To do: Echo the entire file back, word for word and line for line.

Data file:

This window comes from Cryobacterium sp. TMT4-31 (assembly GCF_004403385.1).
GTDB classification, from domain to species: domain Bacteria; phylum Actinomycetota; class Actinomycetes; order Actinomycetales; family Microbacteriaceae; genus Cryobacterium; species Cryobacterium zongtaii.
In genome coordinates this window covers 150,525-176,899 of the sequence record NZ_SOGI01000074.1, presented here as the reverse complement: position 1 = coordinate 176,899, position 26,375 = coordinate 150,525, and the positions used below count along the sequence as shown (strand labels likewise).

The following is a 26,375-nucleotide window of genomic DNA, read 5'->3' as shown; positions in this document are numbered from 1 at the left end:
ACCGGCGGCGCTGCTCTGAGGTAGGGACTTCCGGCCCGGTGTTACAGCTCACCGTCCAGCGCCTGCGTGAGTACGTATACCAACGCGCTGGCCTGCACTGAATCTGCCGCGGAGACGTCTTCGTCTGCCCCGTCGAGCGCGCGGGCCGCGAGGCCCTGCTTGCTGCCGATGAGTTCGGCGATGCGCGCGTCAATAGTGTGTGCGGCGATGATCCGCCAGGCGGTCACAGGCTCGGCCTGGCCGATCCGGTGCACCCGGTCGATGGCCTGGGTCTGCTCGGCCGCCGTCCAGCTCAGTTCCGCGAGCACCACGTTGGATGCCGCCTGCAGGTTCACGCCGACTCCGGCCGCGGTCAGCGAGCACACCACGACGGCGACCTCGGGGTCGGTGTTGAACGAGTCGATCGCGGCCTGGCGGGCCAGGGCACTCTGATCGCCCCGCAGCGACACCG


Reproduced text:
This window comes from Cryobacterium sp. TMT4-31 (assembly GCF_004403385.1).
GTDB classification, from domain to species: domain Bacteria; phylum Actinomycetota; class Actinomycetes; order Actinomycetales; family Microbacteriaceae; genus Cryobacterium; species Cryobacterium zongtaii.
In genome coordinates this window covers 150,525-176,899 of the sequence record NZ_SOGI01000074.1, presented here as the reverse complement: position 1 = coordinate 176,899, position 26,375 = coordinate 150,525, and the positions used below count along the sequence as shown (strand labels likewise).

The following is a 26,375-nucleotide window of genomic DNA, read 5'->3' as shown; positions in this document are numbered from 1 at the left end:
ACCGGCGGCGCTGCTCTGAGGTAGGGACTTCCGGCCCGGTGTTACAGCTCACCGTCCAGCGCCTGCGTGAGTACGTATACCAACGCGCTGGCCTGCACTGAATCTGCCGCGGAGACGTCTTCGTCTGCCCCGTCGAGCGCGCGGGCCGCGAGGCCCTGCTTGCTGCCGATGAGTTCGGCGATGCGCGCGTCAATAGTGTGTGCGGCGATGATCCGCCAGGCGGTCACAGGCTCGGCCTGGCCGATCCGGTGCACCCGGTCGATGGCCTGGGTCTGCTCGGCCGCCGTCCAGCTCAGTTCCGCGAGCACCACGTTGGATGCCGCCTGCAGGTTCACGCCGACTCCGGCCGCGGTCAGCGAGCACACCACGACGGCGACCTCGGGGTCGGTGTTGAACGAGTCGATCGCGGCCTGGCGGGCCAGGGCACTCTGATCGCCCCGCAGCGACACCG